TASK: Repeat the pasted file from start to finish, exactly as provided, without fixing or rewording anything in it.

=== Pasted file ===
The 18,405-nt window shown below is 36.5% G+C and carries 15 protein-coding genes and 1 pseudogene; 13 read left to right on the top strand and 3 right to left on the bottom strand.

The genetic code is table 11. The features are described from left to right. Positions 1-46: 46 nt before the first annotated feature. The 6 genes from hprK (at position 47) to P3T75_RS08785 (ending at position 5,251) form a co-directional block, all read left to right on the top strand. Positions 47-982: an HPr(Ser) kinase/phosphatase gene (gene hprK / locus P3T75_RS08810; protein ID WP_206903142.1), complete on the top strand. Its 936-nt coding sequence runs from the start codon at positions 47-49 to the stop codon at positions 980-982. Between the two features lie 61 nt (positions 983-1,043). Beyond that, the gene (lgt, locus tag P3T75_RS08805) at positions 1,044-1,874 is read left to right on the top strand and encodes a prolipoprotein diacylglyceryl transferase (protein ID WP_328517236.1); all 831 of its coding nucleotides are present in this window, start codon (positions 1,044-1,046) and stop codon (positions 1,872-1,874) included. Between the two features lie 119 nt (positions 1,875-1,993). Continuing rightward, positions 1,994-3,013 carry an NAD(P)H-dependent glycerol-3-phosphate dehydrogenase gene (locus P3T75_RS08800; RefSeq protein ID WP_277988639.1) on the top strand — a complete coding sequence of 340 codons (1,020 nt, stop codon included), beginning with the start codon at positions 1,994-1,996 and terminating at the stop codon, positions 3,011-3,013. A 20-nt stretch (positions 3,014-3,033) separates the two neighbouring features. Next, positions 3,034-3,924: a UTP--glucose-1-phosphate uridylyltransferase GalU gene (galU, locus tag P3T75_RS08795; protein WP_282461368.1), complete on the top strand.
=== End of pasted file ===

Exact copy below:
The 18,405-nt window shown below is 36.5% G+C and carries 15 protein-coding genes and 1 pseudogene; 13 read left to right on the top strand and 3 right to left on the bottom strand.

The genetic code is table 11. The features are described from left to right. Positions 1-46: 46 nt before the first annotated feature. The 6 genes from hprK (at position 47) to P3T75_RS08785 (ending at position 5,251) form a co-directional block, all read left to right on the top strand. Positions 47-982: an HPr(Ser) kinase/phosphatase gene (gene hprK / locus P3T75_RS08810; protein ID WP_206903142.1), complete on the top strand. Its 936-nt coding sequence runs from the start codon at positions 47-49 to the stop codon at positions 980-982. Between the two features lie 61 nt (positions 983-1,043). Beyond that, the gene (lgt, locus tag P3T75_RS08805) at positions 1,044-1,874 is read left to right on the top strand and encodes a prolipoprotein diacylglyceryl transferase (protein ID WP_328517236.1); all 831 of its coding nucleotides are present in this window, start codon (positions 1,044-1,046) and stop codon (positions 1,872-1,874) included. Between the two features lie 119 nt (positions 1,875-1,993). Continuing rightward, positions 1,994-3,013 carry an NAD(P)H-dependent glycerol-3-phosphate dehydrogenase gene (locus P3T75_RS08800; RefSeq protein ID WP_277988639.1) on the top strand — a complete coding sequence of 340 codons (1,020 nt, stop codon included), beginning with the start codon at positions 1,994-1,996 and terminating at the stop codon, positions 3,011-3,013. A 20-nt stretch (positions 3,014-3,033) separates the two neighbouring features. Next, positions 3,034-3,924: a UTP--glucose-1-phosphate uridylyltransferase GalU gene (galU, locus tag P3T75_RS08795; protein WP_282461368.1), complete on the top strand.